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Marco Island residents fed up with overcrowding by strangers

A group in Southwest Florida is complaining that their island has become overcrowded with strangers. Some on Marco Island believe short-term renters are turning their usually quiet island into a party town.

To some long-time Marco Island residents, these Indiana vacationers represent the ideal visitors.

Shari Fletcher is one of those Indiana visitors. “Pretty much beach every day, pool, we’ve done some eating out, found some really good restaurants,” Flecther said.

A quiet and small family that is just looking for a nice week on the sand.

But sometimes, the people who rent out homes on Marco aren’t nearly as respectful.

The island does have rules in place when it comes to short-term rentals but a new bill,  House Bill 219, that is currently making its way through the Florida legislature could change that.

A summary of the bill states: “Requires advertising platforms to collect & remit specified taxes imposed for certain transactions; preempts regulation of vacation rentals to state; prohibits local law, ordinance, or regulation from allowing or requiring inspections or licensing of public lodging establishments, including vacation rentals, or public food service establishments; requires licenses issued by Division of Hotels & Restaurants of DBPR to be displayed conspicuously to public inside licensed establishment.”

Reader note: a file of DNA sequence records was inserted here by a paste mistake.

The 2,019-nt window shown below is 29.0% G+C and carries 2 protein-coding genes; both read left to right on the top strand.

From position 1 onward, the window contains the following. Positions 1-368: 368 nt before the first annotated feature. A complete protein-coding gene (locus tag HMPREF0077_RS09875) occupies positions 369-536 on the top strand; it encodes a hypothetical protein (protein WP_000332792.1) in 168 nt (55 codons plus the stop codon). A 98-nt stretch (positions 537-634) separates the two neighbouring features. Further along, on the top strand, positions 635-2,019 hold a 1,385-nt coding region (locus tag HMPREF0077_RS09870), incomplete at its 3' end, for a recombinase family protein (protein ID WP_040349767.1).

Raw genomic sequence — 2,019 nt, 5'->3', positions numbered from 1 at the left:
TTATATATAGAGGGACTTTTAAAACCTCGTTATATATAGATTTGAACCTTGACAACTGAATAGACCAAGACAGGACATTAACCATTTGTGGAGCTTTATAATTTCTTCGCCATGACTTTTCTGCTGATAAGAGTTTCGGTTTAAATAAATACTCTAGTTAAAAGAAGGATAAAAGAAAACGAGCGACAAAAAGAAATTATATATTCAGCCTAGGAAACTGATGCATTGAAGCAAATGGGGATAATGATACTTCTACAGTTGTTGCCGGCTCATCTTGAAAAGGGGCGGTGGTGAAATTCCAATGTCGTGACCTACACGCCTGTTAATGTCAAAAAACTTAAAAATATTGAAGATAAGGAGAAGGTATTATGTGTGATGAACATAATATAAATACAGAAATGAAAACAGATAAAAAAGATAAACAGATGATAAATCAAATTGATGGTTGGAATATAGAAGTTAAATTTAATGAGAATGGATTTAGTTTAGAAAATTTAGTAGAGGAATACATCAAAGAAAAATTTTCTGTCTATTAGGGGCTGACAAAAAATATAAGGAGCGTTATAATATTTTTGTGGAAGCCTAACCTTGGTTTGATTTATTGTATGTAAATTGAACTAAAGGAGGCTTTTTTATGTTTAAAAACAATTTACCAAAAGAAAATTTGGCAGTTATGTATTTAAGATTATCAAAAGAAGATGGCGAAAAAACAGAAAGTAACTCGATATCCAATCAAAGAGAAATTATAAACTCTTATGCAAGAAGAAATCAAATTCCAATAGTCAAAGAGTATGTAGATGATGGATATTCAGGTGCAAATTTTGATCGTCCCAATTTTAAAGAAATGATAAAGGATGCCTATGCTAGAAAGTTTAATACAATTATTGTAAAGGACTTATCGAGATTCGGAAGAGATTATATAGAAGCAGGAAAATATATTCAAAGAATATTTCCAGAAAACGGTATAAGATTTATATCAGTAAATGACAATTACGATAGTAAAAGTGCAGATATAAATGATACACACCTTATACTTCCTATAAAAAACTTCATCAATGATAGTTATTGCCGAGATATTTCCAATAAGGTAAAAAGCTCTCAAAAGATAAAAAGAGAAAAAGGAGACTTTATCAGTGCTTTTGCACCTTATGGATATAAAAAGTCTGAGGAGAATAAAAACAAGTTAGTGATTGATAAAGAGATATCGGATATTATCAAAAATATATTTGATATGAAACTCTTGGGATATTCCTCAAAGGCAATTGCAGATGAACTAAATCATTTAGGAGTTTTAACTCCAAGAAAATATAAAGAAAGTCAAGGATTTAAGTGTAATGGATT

Christine Dowell says things have gotten out of control. “I mean it’s just it’s out of control,” she said.

Dowell traveled to Marco Island for a decade before finally making the move down.

“We moved out here not knowing all of this and if all this goes through and the state feels that they just want to turn the whole state into just a party town we will probably leave the state,” Dowell said.

Melissa Pittman works with short-term renters and she agrees.

“No bad experiences whatsoever. People are grateful. Owners are responsive,” Pittman said.

But she admits there are a few bad apples. So, she thinks that regulations should be left up to the local government.

“I don’t want some other entity dictating what happens here,” Pittman said.

The city agrees that it should be their decision. “The things that have been left to the cities should be left to the cities,” said Marco Island City Manager Mike McNees.

Marco Island officials say if the bill does not pass, they will try to control some of the issues caused by short-term rentals.

Reporter:Rachel Cox-Rosen
Writer:Drew Hill
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